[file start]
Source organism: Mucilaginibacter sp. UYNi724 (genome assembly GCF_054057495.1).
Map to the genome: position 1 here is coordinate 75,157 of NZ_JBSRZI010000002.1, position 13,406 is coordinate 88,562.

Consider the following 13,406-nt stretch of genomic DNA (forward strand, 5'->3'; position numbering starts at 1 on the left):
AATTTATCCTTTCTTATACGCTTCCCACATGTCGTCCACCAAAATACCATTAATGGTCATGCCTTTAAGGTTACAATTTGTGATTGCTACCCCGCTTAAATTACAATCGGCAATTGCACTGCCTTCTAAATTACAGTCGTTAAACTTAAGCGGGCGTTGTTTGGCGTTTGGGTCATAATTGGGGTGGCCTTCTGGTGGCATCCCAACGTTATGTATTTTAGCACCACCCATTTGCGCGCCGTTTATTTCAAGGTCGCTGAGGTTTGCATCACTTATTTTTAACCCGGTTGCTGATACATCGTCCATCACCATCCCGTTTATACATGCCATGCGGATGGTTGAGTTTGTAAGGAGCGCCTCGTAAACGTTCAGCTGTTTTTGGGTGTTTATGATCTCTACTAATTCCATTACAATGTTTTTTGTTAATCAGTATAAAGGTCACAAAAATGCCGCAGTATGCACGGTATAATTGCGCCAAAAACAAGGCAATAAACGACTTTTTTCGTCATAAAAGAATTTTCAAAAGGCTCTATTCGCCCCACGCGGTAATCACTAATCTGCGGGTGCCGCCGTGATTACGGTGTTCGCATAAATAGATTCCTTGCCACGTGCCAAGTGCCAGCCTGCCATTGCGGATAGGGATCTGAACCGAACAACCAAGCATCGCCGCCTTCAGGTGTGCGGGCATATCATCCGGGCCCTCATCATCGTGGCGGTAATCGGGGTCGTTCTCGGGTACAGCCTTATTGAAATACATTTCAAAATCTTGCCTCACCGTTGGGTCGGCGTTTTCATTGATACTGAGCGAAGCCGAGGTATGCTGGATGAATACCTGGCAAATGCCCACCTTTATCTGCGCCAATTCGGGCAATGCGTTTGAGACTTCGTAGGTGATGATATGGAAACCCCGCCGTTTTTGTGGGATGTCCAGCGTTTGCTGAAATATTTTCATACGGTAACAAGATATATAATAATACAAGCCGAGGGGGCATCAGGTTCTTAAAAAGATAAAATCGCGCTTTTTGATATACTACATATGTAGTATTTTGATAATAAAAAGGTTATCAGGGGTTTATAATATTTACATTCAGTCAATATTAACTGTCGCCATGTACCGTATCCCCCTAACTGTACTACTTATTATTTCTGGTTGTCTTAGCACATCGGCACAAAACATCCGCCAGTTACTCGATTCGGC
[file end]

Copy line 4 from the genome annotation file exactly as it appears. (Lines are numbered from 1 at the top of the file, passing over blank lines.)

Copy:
AATTTATCCTTTCTTATACGCTTCCCACATGTCGTCCACCAAAATACCATTAATGGTCATGCCTTTAAGGTTACAATTTGTGATTGCTACCCCGCTTAAATTACAATCGGCAATTGCACTGCCTTCTAAATTACAGTCGTTAAACTTAAGCGGGCGTTGTTTGGCGTTTGGGTCATAATTGGGGTGGCCTTCTGGTGGCATCCCAACGTTATGTATTTTAGCACCACCCATTTGCGCGCCGTTTATTTCAAGGTCGCTGAGGTTTGCATCACTTATTTTTAACCCGGTTGCTGATACATCGTCCATCACCATCCCGTTTATACATGCCATGCGGATGGTTGAGTTTGTAAGGAGCGCCTCGTAAACGTTCAGCTGTTTTTGGGTGTTTATGATCTCTACTAATTCCATTACAATGTTTTTTGTTAATCAGTATAAAGGTCACAAAAATGCCGCAGTATGCACGGTATAATTGCGCCAAAAACAAGGCAATAAACGACTTTTTTCGTCATAAAAGAATTTTCAAAAGGCTCTATTCGCCCCACGCGGTAATCACTAATCTGCGGGTGCCGCCGTGATTACGGTGTTCGCATAAATAGATTCCTTGCCACGTGCCAAGTGCCAGCCTGCCATTGCGGATAGGGATCTGAACCGAACAACCAAGCATCGCCGCCTTCAGGTGTGCGGGCATATCATCCGGGCCCTCATCATCGTGGCGGTAATCGGGGTCGTTCTCGGGTACAGCCTTATTGAAATACATTTCAAAATCTTGCCTCACCGTTGGGTCGGCGTTTTCATTGATACTGAGCGAAGCCGAGGTATGCTGGATGAATACCTGGCAAATGCCCACCTTTATCTGCGCCAATTCGGGCAATGCGTTTGAGACTTCGTAGGTGATGATATGGAAACCCCGCCGTTTTTGTGGGATGTCCAGCGTTTGCTGAAATATTTTCATACGGTAACAAGATATATAATAATACAAGCCGAGGGGGCATCAGGTTCTTAAAAAGATAAAATCGCGCTTTTTGATATACTACATATGTAGTATTTTGATAATAAAAAGGTTATCAGGGGTTTATAATATTTACATTCAGTCAATATTAACTGTCGCCATGTACCGTATCCCCCTAACTGTACTACTTATTATTTCTGGTTGTCTTAGCACATCGGCACAAAACATCCGCCAGTTACTCGATTCGGC